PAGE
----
Safety Tips For Traveling With Your Pet
Vacation season is underway and many dogs and cats will be joining their owners for a summer getaway. Although car trips can be stressful for many household pets, experts agree that they do not have to be if drivers take some simple precautions.
Ray Palermo, director of public relations for Response Insurance, a national car insurer, cautioned that too many drivers do not take the time to prepare pets for long trips. Palermo suggested several ways to help ensure a safe driving experience.
• If the pet is not used to car trips,
try a few runs to help acclimate him or her to the ride. Spending time in the car while parked
and short drives to nearby destinations
are an easy start. • Cats should be kept in a carrier
and dogs should be held in a restraining harness. This will
help stabilize your pet if there is
a sudden movement or accident. • Feed your pet a little less than
you would normally. Since too much water can upset their stomachs on the road, limit water by providing ice to chew on. Don't forget to pack some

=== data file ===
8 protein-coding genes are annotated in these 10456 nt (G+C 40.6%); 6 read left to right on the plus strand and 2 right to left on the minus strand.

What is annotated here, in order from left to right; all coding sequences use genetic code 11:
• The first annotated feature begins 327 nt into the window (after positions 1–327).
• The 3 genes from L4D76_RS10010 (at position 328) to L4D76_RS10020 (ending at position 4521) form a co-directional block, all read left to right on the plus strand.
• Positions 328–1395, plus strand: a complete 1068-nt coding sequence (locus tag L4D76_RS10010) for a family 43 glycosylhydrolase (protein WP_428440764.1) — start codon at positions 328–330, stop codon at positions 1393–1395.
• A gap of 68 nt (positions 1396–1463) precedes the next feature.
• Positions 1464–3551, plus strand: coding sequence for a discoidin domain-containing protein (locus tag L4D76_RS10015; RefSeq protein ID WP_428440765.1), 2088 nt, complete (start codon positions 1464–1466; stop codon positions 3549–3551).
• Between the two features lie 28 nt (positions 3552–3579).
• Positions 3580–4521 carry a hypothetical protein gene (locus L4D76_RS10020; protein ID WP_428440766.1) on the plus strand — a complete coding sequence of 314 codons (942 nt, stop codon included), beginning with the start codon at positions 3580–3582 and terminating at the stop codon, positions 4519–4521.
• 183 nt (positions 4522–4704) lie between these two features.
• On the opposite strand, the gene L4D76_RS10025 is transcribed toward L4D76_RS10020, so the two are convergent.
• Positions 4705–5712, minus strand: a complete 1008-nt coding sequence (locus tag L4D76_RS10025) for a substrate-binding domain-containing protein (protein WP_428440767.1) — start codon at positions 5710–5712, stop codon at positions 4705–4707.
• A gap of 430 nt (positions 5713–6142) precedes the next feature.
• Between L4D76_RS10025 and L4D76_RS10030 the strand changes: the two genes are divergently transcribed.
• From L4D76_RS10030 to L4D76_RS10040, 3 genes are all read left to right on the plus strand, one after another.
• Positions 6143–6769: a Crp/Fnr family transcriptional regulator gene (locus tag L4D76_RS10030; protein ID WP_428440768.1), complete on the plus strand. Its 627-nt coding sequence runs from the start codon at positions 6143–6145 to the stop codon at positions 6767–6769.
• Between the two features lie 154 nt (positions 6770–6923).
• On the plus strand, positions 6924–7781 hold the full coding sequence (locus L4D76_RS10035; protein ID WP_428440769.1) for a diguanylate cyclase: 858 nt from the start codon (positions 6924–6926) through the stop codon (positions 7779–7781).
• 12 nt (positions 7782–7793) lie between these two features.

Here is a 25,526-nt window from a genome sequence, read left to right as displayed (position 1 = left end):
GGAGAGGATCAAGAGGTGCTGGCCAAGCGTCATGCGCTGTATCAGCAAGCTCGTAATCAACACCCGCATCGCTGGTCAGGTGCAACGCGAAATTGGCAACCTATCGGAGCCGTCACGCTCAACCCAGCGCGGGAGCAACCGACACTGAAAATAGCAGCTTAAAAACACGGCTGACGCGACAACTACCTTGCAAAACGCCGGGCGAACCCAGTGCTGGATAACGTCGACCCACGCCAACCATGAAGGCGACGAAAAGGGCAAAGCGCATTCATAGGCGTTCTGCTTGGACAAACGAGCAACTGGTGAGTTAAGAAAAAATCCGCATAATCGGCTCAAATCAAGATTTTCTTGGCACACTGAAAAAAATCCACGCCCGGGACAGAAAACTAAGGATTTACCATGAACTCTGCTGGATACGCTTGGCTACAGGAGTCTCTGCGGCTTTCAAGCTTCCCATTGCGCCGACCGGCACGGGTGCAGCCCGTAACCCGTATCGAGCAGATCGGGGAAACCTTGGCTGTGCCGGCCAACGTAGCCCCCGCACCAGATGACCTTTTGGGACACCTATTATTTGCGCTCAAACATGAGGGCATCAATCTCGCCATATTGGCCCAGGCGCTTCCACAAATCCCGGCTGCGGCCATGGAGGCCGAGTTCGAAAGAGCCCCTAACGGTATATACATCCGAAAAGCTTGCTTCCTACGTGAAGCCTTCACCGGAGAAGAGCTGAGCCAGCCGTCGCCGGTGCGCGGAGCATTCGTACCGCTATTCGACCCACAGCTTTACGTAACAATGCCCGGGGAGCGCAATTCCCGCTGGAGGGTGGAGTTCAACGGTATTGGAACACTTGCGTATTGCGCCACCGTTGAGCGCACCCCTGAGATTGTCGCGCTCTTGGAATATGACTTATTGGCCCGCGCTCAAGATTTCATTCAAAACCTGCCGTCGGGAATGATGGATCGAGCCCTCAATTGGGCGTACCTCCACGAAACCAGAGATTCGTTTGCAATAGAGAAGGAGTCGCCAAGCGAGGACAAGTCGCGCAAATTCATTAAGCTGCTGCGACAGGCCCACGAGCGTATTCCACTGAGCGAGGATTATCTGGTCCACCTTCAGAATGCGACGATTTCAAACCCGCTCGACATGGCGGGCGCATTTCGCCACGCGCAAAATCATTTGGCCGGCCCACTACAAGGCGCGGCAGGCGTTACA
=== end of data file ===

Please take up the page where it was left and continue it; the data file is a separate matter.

toys and any other favorite
items or bedding. • When traveling to places your
pet is not familiar with which it is particularly important to have a collar with an ID tag that includes both your permanent and vacation addresses and phone numbers. Bring a photo of your pet in the event you need to put up "Lost Pet" posters. Many veterinarians and animal welfare organizations
also offer micro-chip identification
implants. • Dogs like to stick their heads
out of the car window, but this is very unsafe. Small stones and
debris become dangerous projectiles
at highway speeds. •Never leave you pet in a car in
warm or hot weather. Even with windows open, or parked in the
shade, interior temperatures
can quickly rise to lethal levels. •Pack a first aid kit with tweezers
and alcohol for tick removal,
cloth bandages and topical antiseptic.
For more information on this and other safety topics, visit www.re sponse.com/safety.